Saturday, December 27, 2008

Feast of St. John the Evangelist: God Made Visible (ACL Pilgrimage, Day 6, Rome)

(Feast of St. John the Evangelist; This homily was given on 27 December, 2008 in the Basilica of St. John Lateran in Rome; See 1 John 1:1-4)

I am sure that all of us have heard of John Paul II’s Theology of the Body. Given as a part of his Wednesday General Audiences right here in the City of Rome in the first five years of his pontificate, this profound teaching of our late Holy Father can hardly be reduced to a sound byte.

Yet John Paul II himself offers a sentence, back in October of 1982, that allows us to catch a glimpse of what—or, rather Who—this Theology of the Body is all about. On that autumn day some 26 years ago he said:

The body, in fact, and only it, is capable of making visible what is invisible: the spiritual and the divine.

Great. Now what does that mean?! We can start with our own experience. We know that we are not just physical beings, not merely bodies occupying space. We are also spiritual; we have a soul.

But what does a soul look like? You cannot tell what another person’s soul looks like because it is invisible. You do not know if it is dark, occupied with hatred, anger or jealousy. Perhaps it is a soul filled with light, surrendered completely to love and compassion. We could never know such a thing.

But when persons express themselves—using their speech, actions, mannerisms—then we begin to catch a glimpse of what is happening in the soul. We cannot know everything, and we should always be careful not to make hasty judgments, but we can begin to see that which had been hidden.

I will give you an example. Let us say that a father has a deep and abiding love for his daughter. Well, what does that mean? What does it look like? But imagine that this little girl is out playing in the back yard, and suddenly she falls and is hurt. The father rushes out to her, scoops her up in his arms and holds her close to himself. Now we can see, in a concrete way, what it means to say that this father has a deep and abiding love for his daughter.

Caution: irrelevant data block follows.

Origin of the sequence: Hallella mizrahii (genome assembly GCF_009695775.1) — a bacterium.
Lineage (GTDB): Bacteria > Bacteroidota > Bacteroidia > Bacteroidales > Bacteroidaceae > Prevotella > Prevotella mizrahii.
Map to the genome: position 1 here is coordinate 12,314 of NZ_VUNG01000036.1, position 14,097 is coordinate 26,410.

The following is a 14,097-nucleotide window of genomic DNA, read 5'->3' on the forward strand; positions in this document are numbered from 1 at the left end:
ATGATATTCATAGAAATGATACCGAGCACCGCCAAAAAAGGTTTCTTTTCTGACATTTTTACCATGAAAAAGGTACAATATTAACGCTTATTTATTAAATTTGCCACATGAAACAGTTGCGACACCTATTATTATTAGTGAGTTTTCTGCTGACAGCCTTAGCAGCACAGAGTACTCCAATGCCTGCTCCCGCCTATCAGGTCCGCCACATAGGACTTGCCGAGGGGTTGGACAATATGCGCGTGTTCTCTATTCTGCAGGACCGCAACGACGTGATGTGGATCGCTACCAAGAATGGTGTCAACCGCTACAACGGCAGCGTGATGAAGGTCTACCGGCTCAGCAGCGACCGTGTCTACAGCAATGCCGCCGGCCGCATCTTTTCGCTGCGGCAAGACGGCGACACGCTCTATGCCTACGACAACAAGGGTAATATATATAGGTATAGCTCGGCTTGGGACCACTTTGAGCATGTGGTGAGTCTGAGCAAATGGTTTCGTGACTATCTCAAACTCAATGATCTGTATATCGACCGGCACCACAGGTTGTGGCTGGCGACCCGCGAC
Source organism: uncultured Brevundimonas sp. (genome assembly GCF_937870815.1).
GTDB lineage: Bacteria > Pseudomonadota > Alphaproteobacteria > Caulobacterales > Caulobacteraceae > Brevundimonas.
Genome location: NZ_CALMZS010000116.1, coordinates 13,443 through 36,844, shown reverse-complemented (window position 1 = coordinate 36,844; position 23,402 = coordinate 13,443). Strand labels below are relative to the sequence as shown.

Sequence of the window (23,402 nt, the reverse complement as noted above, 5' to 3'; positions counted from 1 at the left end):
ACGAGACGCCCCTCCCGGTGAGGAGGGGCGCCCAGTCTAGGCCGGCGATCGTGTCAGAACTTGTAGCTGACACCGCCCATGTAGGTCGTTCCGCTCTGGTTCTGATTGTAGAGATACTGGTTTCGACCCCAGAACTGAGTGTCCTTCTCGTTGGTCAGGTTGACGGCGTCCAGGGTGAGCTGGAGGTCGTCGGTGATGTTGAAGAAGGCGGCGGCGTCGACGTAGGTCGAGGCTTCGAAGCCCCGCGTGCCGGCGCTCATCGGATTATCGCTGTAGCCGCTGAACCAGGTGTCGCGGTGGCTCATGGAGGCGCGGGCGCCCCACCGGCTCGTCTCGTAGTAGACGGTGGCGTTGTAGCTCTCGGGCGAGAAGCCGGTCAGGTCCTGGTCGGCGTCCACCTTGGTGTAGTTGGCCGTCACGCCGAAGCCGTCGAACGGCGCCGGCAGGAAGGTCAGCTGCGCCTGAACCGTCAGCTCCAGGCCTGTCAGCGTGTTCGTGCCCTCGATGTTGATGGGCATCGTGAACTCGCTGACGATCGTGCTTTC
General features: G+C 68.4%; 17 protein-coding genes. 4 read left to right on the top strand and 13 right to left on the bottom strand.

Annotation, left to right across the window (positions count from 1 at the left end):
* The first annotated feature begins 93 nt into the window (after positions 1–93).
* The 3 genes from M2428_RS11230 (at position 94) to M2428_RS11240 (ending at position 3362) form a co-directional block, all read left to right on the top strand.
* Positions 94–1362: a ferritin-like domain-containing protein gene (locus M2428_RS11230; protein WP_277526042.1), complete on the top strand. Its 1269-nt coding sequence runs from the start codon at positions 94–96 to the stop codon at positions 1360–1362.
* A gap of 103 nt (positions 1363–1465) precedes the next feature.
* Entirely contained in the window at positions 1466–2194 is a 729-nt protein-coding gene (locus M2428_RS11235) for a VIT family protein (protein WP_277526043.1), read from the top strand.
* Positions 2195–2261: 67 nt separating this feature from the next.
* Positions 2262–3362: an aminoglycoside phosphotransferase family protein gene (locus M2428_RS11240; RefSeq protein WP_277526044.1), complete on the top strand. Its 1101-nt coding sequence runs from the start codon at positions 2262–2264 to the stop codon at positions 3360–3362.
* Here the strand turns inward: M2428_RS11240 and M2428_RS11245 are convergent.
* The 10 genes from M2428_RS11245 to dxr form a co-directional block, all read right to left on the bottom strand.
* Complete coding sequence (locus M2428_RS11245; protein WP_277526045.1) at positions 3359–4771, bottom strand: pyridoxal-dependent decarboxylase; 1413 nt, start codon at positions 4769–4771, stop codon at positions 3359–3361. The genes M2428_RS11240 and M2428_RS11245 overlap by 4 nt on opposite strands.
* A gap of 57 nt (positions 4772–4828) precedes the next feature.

The body, in fact, and only it, is capable of making visible what is invisible: the spiritual and the divine.

That is how the body can make visible that which is invisible, the spiritual nature we all possess. But what about that second part: the divine? How does the body reveal the invisible God?

Hopefully you have already guessed this one, since we have been celebrating it for the past three days! In the Incarnation—Christ born among us on that first Christmas morning—we come to see a love that has existed from all eternity.

The eternal communion of love that exists from all eternity in the Blessed Trinity—this love that is forever being poured out and received within God Himself—is suddenly revealed to us in the person of Jesus Christ.

That little Child born in Bethlehem grows up to be a man, and he reaches out in love to the lonely, to the sorrowful, and to those who no one else wants anything to do with. He forgives and reconciles in ways that defy all common “standards.” In loving obedience to the Father’s will, He suffers and dies on the cross without ever becoming bitter, and even pleads forgiveness for the very people crucifying Him.

We look at this Christ and say: Yes, that is what love looks like. Now I understand what it means to say that “God is love.”

And that is precisely what St. John the Evangelist is saying in our first reading this morning. We listen to those words here, in this basilica dedicated to St. John, on his feast day. We hear his own words, his eyewitness account of the Incarnation of Jesus Christ:

What was from the beginning,
what we have heard,
what we have seen with our eyes,
what we looked upon
and touched with our hands
concerns the Word of life
for the life was made visible;
we have seen it and testify to it
and proclaim to you the eternal life
that was with the Father and was made visible to us.

—1 John 1:1-2

We have seen Him, St. John declares. We listened to His voice, we touched His body. The invisible God has been made visible to us, and now we proclaim this Christ to you!

This is John’s message to all the world. He burns within to make it known, to announce to every person this Good News about the God who first loved him. This is why we call him—the author of the Fourth Gospel—St. John the Evangelist.

As we celebrate his feast today, here in this basilica, how is God calling us to be evangelists? How are we called to hear, and see, and touch Christ, so that we may burn with that same desire to share Him with the world around us?

It is not all that different for us here today. We also listen to the words of Christ in the Gospel. We hear His voice speaking to us when the Scriptures are read. We touch Him and are touched by Him, physically and spiritually, in the sacraments of the Church. In a moment we will eat His body and drink His blood in the Holy Eucharist.

May we also leave this place and make Him visible to the world we live in. We who have seen the invisible God and been changed by Him, cannot help but to make Him known to those who are seeking and searching and longing for God.